Happy Campers Guide for Getting Away for a Few Days…

 by Happy Camper.

Camping tips…

This is my master list for camping that I would like to share with the Wolf pack, I am convinced that this is an evolving list, it will never be perfect because the people we camp with and the places we go will always be different.  I would like to know what you would do differently to what I have in my list.

I have refined my camp requirements to:

  • 3 x 50L tubs, Food, Utilities and Power.
  • Cooler box (Techni Ice 135L icebox).
  • A few chairs.
  • A step ladder.
  • Bag of assorted ropes and camp tools.
  • Tent when my children camp with me.
  • My own bedroll, bedding and water drum is permanently in my vehicle.

I aim for the 15/15/15/15 rule.  That is 15 minutes to pack, 15 minutes to set up camp, 15 minutes to pull down camp and 15 minutes to unpack the vehicle.  Anything past this time frame and things become a chore.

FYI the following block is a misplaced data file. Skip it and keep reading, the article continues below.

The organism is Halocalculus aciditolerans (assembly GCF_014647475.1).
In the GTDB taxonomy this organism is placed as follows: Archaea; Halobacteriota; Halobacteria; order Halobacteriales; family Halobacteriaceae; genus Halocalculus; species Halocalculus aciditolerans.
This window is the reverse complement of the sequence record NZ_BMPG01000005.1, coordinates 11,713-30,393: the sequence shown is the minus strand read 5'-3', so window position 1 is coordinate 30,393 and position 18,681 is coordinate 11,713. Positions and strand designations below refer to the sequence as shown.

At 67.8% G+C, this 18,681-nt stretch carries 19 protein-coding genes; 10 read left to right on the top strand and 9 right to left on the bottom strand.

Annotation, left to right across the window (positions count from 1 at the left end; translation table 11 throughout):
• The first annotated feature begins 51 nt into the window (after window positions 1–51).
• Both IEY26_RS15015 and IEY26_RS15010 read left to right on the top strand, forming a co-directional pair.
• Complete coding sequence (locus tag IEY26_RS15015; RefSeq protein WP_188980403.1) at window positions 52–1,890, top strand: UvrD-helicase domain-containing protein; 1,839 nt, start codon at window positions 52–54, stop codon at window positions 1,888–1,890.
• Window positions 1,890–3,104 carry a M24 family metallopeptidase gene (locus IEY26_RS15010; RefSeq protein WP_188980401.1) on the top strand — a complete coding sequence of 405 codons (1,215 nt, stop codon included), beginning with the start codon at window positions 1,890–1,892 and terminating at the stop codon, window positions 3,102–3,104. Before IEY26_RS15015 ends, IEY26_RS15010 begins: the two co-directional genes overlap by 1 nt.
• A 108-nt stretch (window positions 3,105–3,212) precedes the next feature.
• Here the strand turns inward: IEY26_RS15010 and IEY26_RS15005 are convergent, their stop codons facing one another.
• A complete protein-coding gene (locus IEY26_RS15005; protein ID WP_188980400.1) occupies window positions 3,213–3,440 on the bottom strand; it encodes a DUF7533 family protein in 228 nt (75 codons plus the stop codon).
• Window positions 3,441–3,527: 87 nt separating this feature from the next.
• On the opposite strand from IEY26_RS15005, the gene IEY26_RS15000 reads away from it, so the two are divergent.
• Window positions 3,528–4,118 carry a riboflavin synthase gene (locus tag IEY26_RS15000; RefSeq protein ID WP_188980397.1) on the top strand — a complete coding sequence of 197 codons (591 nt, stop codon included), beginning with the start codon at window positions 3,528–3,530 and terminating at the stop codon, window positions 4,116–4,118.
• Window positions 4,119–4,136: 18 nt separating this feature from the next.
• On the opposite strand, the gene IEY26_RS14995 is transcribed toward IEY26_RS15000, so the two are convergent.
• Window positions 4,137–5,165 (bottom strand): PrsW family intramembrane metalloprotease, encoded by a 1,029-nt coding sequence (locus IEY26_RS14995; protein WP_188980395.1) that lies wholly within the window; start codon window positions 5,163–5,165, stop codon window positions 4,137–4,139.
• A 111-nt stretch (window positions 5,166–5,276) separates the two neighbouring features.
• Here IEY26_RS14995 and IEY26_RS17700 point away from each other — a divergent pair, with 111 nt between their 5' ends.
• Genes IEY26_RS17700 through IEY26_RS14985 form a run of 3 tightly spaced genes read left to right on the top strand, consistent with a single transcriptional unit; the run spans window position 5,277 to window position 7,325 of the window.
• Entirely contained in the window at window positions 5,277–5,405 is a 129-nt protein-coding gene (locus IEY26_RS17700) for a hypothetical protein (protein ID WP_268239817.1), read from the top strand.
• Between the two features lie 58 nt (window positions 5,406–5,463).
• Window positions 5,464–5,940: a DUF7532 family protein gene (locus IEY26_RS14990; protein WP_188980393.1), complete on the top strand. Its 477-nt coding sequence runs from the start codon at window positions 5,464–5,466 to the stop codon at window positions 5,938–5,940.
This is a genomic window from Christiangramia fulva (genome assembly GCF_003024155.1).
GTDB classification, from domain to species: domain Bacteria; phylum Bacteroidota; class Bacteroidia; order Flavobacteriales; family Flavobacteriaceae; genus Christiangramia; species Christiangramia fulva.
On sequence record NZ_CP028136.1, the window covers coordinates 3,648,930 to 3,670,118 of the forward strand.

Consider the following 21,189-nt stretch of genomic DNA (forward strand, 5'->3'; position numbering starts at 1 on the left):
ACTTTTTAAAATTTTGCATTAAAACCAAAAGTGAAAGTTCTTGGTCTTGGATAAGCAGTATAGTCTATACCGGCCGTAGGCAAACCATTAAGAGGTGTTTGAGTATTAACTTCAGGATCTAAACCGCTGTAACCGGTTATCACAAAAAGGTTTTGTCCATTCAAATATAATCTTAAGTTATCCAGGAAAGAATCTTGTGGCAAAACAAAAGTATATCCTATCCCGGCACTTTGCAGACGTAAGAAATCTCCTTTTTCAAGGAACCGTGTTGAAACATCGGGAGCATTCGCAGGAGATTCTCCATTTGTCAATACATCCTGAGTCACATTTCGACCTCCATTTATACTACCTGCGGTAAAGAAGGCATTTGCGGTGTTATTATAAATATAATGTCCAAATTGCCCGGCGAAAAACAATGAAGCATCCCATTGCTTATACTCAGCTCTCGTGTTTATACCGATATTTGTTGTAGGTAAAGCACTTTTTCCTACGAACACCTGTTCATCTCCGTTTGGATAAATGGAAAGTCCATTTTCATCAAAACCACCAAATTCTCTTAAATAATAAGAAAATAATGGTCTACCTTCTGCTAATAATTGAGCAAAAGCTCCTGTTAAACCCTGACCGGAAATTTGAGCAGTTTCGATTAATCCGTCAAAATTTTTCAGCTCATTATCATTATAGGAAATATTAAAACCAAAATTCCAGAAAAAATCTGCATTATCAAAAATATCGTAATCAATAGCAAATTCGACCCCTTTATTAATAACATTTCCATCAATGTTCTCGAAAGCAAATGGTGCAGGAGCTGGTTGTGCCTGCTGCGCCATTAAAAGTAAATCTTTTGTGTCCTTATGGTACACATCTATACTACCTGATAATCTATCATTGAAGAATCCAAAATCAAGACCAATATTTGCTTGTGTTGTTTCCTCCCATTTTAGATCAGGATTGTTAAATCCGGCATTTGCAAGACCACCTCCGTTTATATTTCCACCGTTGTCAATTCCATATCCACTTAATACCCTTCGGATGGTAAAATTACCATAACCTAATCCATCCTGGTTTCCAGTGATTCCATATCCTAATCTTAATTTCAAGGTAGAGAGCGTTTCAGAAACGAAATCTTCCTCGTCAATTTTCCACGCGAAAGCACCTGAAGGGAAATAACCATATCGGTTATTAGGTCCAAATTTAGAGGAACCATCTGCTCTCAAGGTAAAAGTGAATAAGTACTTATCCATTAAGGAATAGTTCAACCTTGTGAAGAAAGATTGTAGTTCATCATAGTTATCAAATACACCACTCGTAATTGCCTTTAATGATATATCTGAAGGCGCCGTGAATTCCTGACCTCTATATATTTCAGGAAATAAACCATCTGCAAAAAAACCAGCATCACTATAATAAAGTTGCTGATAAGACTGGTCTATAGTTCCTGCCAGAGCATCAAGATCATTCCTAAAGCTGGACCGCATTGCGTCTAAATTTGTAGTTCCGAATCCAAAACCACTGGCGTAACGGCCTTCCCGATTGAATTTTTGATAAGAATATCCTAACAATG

This is the routine that I aim to stick to, when going camping.  And below it is noted the ‘Camping Master Lists’ that are the specific items that I have in each tub if you are interested in the particular item lists.


Notify a third party that where you are going, who is going and when you will be returning.

Check on weather and tidal conditions.

Ensure that your arrival will be in suitable lighting conditions.

Check and pack all prepared items.  Aim to stick with the 15 minute rule.

Check stocks of medication and water. Ensure these items will not get damaged from travelling.

Purchase fresh food, ice and fuel vehicle.

When arriving at your destination, check communication availability, check overhanging trees, all persons to apply insect control, start camp fire and then get site set up.

Have site set up before dark including lighting and solar requirements.


All tents, tarps, sleeping items, ropes etc must be cleaned of debris and folded.